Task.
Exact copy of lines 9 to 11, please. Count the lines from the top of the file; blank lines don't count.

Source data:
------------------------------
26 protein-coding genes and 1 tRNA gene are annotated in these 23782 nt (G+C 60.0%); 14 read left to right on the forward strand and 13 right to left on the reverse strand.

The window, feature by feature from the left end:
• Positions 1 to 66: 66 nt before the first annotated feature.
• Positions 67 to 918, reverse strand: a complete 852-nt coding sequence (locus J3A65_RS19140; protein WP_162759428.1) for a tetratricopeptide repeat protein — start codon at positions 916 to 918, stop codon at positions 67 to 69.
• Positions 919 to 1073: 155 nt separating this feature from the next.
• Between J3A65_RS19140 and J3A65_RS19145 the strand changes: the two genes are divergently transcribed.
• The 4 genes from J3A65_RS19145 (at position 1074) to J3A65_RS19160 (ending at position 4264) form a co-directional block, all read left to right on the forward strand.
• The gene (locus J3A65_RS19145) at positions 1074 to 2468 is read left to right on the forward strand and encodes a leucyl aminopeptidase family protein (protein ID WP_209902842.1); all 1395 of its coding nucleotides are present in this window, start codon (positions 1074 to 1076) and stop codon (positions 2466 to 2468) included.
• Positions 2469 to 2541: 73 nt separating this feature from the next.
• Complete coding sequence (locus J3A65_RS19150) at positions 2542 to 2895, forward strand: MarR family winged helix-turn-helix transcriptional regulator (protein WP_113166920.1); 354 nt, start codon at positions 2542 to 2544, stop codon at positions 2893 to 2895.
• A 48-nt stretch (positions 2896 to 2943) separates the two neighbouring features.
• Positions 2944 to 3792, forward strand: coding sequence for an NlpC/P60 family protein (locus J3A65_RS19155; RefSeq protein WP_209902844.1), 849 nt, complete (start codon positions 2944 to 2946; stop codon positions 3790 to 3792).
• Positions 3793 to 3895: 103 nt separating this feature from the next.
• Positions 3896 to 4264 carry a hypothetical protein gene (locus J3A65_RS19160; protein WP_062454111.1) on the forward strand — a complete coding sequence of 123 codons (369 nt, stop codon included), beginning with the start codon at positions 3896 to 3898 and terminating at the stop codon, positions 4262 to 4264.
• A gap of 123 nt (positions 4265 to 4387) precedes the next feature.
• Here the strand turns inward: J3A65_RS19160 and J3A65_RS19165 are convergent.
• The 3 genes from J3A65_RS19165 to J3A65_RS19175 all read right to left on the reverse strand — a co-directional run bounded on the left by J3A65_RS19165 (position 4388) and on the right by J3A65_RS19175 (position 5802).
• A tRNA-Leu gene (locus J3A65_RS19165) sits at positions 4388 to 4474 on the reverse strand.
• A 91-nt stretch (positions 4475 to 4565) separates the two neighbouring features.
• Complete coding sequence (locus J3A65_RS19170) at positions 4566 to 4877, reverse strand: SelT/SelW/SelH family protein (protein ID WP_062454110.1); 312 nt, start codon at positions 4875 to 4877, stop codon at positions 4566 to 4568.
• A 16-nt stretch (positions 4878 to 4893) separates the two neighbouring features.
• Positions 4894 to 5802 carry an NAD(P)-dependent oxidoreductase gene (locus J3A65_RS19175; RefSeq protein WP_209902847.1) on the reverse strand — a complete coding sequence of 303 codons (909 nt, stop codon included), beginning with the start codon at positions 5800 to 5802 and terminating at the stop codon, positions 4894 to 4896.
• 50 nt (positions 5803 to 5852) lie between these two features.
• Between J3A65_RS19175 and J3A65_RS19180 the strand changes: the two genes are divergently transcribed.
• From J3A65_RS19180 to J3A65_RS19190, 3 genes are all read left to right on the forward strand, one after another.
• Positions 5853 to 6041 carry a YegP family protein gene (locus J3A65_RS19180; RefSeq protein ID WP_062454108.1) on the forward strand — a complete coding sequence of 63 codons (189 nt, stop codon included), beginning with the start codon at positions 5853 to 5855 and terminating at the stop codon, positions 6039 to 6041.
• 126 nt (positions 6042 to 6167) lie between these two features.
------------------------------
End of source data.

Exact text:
• Positions 2469 to 2541: 73 nt separating this feature from the next.
• Complete coding sequence (locus J3A65_RS19150) at positions 2542 to 2895, forward strand: MarR family winged helix-turn-helix transcriptional regulator (protein WP_113166920.1); 354 nt, start codon at positions 2542 to 2544, stop codon at positions 2893 to 2895.
• A 48-nt stretch (positions 2896 to 2943) separates the two neighbouring features.